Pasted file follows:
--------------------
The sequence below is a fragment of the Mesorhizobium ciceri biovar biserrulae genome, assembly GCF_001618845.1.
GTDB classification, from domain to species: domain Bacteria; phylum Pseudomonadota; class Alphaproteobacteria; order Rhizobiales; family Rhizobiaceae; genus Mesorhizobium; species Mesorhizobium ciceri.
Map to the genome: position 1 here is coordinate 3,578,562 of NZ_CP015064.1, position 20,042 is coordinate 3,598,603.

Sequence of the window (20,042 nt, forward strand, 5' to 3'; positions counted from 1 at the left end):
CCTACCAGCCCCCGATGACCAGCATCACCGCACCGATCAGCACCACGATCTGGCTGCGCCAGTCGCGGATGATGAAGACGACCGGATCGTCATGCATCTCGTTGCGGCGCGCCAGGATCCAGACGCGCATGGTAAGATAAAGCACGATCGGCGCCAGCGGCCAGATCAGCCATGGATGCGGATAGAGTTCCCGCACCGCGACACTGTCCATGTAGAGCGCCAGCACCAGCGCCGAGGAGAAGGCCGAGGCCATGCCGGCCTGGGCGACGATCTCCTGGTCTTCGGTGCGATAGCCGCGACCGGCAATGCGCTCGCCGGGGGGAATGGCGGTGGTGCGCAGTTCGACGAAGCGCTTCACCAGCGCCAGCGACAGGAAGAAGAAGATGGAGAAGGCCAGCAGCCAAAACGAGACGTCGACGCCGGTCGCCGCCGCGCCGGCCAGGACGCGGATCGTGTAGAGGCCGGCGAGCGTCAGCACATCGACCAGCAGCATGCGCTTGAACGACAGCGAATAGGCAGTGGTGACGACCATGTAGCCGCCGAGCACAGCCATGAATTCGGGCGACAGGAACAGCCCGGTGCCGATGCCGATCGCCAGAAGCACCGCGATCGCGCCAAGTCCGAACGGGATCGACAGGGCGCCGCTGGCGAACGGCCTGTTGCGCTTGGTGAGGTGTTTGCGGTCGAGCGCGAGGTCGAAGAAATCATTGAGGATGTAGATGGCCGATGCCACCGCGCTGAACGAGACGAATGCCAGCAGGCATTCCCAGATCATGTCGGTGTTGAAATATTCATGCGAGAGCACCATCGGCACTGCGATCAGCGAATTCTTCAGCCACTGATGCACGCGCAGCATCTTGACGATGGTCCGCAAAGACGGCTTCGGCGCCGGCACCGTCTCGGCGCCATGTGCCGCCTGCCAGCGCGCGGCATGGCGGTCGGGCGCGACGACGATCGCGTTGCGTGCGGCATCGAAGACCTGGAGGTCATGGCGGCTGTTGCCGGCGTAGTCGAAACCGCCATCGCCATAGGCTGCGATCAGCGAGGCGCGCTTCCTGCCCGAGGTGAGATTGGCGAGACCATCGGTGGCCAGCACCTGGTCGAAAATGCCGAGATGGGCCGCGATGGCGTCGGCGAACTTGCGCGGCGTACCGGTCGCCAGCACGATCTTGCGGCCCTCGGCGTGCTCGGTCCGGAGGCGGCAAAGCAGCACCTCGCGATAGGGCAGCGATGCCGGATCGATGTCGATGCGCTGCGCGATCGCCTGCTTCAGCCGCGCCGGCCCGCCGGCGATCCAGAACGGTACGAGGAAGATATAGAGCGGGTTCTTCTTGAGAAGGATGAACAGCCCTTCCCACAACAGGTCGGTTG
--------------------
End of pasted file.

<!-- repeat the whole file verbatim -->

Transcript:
The sequence below is a fragment of the Mesorhizobium ciceri biovar biserrulae genome, assembly GCF_001618845.1.
GTDB classification, from domain to species: domain Bacteria; phylum Pseudomonadota; class Alphaproteobacteria; order Rhizobiales; family Rhizobiaceae; genus Mesorhizobium; species Mesorhizobium ciceri.
Map to the genome: position 1 here is coordinate 3,578,562 of NZ_CP015064.1, position 20,042 is coordinate 3,598,603.

Sequence of the window (20,042 nt, forward strand, 5' to 3'; positions counted from 1 at the left end):
CCTACCAGCCCCCGATGACCAGCATCACCGCACCGATCAGCACCACGATCTGGCTGCGCCAGTCGCGGATGATGAAGACGACCGGATCGTCATGCATCTCGTTGCGGCGCGCCAGGATCCAGACGCGCATGGTAAGATAAAGCACGATCGGCGCCAGCGGCCAGATCAGCCATGGATGCGGATAGAGTTCCCGCACCGCGACACTGTCCATGTAGAGCGCCAGCACCAGCGCCGAGGAGAAGGCCGAGGCCATGCCGGCCTGGGCGACGATCTCCTGGTCTTCGGTGCGATAGCCGCGACCGGCAATGCGCTCGCCGGGGGGAATGGCGGTGGTGCGCAGTTCGACGAAGCGCTTCACCAGCGCCAGCGACAGGAAGAAGAAGATGGAGAAGGCCAGCAGCCAAAACGAGACGTCGACGCCGGTCGCCGCCGCGCCGGCCAGGACGCGGATCGTGTAGAGGCCGGCGAGCGTCAGCACATCGACCAGCAGCATGCGCTTGAACGACAGCGAATAGGCAGTGGTGACGACCATGTAGCCGCCGAGCACAGCCATGAATTCGGGCGACAGGAACAGCCCGGTGCCGATGCCGATCGCCAGAAGCACCGCGATCGCGCCAAGTCCGAACGGGATCGACAGGGCGCCGCTGGCGAACGGCCTGTTGCGCTTGGTGAGGTGTTTGCGGTCGAGCGCGAGGTCGAAGAAATCATTGAGGATGTAGATGGCCGATGCCACCGCGCTGAACGAGACGAATGCCAGCAGGCATTCCCAGATCATGTCGGTGTTGAAATATTCATGCGAGAGCACCATCGGCACTGCGATCAGCGAATTCTTCAGCCACTGATGCACGCGCAGCATCTTGACGATGGTCCGCAAAGACGGCTTCGGCGCCGGCACCGTCTCGGCGCCATGTGCCGCCTGCCAGCGCGCGGCATGGCGGTCGGGCGCGACGACGATCGCGTTGCGTGCGGCATCGAAGACCTGGAGGTCATGGCGGCTGTTGCCGGCGTAGTCGAAACCGCCATCGCCATAGGCTGCGATCAGCGAGGCGCGCTTCCTGCCCGAGGTGAGATTGGCGAGACCATCGGTGGCCAGCACCTGGTCGAAAATGCCGAGATGGGCCGCGATGGCGTCGGCGAACTTGCGCGGCGTACCGGTCGCCAGCACGATCTTGCGGCCCTCGGCGTGCTCGGTCCGGAGGCGGCAAAGCAGCACCTCGCGATAGGGCAGCGATGCCGGATCGATGTCGATGCGCTGCGCGATCGCCTGCTTCAGCCGCGCCGGCCCGCCGGCGATCCAGAACGGTACGAGGAAGATATAGAGCGGGTTCTTCTTGAGAAGGATGAACAGCCCTTCCCACAACAGGTCGGTTG